- As of June 7, the proportion of black students attending districts with no option for in-person instruction was at 2%, compared to nearly 0% for white students. The difference was greater for Hispanic students: 3% have no in-person option.
- Almost 0% of districts with majority white students lack an option for in-person instruction. This rate was higher in majority-black districts and majority-Hispanic districts at 6% and 4%, respectively. Majority-black and majority-Hispanic districts constitute a small portion of all districts—about one in 20 of all R2L districts are majority-black, and about one in ten are majority-Hispanic. These district differences contrast with student population percentages because just 26% of black students attend school in majority-black districts, and 47% of all Hispanic students attend school in majority-Hispanic districts.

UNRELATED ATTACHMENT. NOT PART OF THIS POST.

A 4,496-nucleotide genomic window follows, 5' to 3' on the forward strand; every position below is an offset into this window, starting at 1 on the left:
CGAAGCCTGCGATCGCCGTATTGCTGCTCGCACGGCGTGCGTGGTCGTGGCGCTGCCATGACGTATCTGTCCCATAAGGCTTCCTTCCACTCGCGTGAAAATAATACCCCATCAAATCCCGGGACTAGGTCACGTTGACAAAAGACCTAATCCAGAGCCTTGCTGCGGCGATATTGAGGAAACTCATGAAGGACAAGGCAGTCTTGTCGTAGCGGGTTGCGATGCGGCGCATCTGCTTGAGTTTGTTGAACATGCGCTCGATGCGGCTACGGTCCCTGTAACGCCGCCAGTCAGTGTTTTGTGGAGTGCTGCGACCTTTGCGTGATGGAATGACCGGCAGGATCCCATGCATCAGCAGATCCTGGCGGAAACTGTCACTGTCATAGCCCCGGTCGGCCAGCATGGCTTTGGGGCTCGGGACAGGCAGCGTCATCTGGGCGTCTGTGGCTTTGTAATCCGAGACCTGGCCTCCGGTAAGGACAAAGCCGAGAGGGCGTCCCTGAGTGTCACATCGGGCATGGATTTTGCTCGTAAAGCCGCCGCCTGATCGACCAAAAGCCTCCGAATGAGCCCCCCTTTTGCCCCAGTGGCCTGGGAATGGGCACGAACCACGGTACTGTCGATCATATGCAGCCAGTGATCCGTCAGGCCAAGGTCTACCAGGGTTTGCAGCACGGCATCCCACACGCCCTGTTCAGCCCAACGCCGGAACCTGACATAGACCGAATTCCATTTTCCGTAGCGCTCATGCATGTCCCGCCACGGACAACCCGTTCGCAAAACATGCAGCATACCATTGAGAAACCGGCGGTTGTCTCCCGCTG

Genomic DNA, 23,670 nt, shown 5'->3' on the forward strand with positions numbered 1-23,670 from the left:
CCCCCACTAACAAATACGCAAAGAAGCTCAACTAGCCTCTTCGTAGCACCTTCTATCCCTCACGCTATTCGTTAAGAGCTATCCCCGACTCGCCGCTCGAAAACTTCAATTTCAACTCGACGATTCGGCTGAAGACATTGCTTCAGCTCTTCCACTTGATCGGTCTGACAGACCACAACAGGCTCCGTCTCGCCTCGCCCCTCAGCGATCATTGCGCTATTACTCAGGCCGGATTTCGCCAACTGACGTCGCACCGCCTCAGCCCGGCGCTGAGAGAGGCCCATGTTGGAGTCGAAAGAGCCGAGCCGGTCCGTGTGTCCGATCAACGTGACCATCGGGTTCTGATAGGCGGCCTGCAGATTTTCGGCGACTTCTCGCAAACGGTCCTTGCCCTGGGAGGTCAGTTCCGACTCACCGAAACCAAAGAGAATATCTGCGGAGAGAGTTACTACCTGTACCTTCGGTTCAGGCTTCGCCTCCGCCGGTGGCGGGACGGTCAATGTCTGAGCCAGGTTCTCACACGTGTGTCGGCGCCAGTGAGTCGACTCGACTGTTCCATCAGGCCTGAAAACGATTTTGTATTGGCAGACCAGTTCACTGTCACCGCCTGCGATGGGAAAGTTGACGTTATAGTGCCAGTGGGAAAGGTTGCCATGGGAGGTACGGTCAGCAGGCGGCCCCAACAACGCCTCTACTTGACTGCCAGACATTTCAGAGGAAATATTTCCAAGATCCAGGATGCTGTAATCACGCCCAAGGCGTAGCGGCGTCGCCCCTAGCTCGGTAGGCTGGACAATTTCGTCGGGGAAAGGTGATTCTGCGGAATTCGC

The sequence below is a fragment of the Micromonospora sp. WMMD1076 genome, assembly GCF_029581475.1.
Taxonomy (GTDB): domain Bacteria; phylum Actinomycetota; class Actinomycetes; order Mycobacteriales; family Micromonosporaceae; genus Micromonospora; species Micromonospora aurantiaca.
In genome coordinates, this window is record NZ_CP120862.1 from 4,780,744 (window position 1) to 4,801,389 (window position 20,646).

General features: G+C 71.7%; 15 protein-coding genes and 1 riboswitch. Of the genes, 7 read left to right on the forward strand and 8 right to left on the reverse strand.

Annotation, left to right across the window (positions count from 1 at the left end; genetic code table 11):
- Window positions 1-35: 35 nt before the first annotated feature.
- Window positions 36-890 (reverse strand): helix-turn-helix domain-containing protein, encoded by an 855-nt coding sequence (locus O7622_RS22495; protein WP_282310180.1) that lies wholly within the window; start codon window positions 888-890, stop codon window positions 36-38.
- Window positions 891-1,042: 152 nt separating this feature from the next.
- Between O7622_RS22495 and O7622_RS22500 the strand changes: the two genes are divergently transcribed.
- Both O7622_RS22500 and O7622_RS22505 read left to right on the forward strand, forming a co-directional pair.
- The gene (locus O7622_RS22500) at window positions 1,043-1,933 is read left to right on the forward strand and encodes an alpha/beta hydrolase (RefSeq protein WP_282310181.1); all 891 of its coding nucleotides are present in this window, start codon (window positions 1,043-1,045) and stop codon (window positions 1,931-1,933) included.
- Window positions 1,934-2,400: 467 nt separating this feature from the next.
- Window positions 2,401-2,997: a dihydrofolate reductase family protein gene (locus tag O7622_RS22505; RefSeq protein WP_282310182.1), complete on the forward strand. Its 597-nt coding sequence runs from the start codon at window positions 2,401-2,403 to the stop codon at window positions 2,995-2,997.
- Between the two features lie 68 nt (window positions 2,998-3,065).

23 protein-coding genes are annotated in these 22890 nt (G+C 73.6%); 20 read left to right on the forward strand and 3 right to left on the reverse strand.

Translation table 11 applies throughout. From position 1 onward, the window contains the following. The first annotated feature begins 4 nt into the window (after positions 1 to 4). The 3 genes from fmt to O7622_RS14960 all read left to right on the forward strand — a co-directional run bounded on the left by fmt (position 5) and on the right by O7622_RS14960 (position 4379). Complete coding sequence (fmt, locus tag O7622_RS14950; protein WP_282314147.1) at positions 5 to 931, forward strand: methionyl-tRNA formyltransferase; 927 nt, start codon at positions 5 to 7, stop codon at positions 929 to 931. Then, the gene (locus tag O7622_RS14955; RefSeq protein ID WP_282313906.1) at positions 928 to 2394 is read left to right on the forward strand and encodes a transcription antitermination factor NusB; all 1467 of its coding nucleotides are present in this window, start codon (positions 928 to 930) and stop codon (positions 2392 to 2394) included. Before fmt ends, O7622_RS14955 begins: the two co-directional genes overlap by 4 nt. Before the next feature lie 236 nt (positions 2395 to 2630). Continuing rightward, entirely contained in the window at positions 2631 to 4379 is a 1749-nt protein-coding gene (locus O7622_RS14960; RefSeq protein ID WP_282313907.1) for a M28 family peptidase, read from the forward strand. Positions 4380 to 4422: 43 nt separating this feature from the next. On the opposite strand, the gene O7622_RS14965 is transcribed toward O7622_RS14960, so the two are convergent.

- It is important to note that R2L data only describe the reopening status of school district and do not capture differences in students actually attending school in person. So while a higher percentage of Black than Hispanic students attended districts with in person instruction in mid-March, actual participation in those offerings could still substantially differ across student groups.
Change in Instructional Status by Majority Race Districts
INTERPRET WITH CARE
Unlike the charts above, these charts examine differences for small subsets of districts that have majority-Hispanic and majority-Black student populations. About 1 in 10 districts are majority-Hispanic districts, and 47% of Hispanic students in R2L data attend school in these districts. About 1 in 20 districts are majority-Black districts, and 26% of Black students in the R2L data attend school in these districts.
Percentage of Black, Hispanic, and White Students by District Instructional Status Over Time
INTERPRET WITH CARE
Unlike all other charts on the R2L website, this chart displays data by percent of STUDENTS—not percent of districts.
Specifically, the percentages indicate the proportion all of the students of a given race in districts with a given instructional offering.
For example, as of May 24th, 2% of all Black students in the R2L data were in districts that were fully remote.